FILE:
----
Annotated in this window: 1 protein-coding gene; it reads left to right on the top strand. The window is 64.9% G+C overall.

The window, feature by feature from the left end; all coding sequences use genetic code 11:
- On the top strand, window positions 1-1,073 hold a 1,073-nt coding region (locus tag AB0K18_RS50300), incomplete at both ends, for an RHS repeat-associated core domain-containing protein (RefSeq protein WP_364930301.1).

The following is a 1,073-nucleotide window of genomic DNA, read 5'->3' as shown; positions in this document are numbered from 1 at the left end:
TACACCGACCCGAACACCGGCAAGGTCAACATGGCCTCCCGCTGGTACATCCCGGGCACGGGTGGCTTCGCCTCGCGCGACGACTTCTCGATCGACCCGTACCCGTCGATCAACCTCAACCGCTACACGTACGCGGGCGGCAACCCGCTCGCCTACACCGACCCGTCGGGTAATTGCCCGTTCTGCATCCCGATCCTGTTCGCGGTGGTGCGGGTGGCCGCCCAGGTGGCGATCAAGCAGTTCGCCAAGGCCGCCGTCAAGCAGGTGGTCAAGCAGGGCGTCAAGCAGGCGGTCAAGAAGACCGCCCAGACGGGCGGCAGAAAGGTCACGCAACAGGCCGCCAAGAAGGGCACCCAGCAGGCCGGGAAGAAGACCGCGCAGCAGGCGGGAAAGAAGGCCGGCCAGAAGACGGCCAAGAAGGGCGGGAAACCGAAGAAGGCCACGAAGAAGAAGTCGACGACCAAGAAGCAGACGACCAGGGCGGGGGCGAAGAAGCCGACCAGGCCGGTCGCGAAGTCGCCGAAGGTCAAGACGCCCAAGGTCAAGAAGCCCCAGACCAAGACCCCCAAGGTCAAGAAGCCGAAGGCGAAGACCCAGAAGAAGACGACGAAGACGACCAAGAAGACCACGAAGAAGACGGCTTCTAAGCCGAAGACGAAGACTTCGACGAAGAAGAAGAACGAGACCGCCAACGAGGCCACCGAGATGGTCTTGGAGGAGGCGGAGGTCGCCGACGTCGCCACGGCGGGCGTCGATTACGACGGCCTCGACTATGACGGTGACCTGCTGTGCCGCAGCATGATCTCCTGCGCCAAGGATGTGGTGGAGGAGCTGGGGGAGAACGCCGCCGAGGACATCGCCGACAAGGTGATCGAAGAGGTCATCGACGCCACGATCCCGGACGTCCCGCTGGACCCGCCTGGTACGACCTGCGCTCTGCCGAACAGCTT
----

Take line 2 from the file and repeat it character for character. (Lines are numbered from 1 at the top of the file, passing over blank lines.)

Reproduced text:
The window, feature by feature from the left end; all coding sequences use genetic code 11: